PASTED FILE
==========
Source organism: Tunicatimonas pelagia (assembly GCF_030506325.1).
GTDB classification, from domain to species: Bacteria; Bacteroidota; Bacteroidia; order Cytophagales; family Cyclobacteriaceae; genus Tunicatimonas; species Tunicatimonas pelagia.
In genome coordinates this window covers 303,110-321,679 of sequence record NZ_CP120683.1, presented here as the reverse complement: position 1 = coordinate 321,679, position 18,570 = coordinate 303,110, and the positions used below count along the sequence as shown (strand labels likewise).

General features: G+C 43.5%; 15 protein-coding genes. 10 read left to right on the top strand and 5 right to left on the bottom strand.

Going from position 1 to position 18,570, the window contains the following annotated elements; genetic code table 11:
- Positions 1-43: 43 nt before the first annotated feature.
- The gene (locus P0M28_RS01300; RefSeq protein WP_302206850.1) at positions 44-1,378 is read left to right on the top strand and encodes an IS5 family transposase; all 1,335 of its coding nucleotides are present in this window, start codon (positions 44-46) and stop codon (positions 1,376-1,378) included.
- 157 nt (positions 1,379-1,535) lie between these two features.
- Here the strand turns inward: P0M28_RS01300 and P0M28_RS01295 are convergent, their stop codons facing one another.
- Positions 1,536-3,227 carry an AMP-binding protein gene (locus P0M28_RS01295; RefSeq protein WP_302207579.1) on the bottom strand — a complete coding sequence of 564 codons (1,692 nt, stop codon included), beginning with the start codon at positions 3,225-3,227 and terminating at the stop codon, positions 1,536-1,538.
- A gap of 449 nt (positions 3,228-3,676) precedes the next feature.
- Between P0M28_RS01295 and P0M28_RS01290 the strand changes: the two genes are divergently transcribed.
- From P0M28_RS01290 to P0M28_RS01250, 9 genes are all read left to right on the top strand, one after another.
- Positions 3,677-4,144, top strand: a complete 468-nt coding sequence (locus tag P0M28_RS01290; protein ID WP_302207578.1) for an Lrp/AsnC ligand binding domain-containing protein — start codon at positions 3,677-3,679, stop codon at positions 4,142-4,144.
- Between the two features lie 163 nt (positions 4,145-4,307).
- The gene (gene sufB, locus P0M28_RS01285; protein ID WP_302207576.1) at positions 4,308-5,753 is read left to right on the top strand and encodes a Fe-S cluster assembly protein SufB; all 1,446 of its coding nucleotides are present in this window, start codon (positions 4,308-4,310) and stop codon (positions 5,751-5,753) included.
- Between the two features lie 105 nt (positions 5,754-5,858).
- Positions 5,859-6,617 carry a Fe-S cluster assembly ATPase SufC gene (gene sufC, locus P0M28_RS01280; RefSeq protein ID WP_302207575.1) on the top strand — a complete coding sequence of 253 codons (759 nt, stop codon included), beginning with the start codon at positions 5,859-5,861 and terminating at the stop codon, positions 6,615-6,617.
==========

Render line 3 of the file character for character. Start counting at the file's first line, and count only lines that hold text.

In genome coordinates this window covers 303,110-321,679 of sequence record NZ_CP120683.1, presented here as the reverse complement: position 1 = coordinate 321,679, position 18,570 = coordinate 303,110, and the positions used below count along the sequence as shown (strand labels likewise).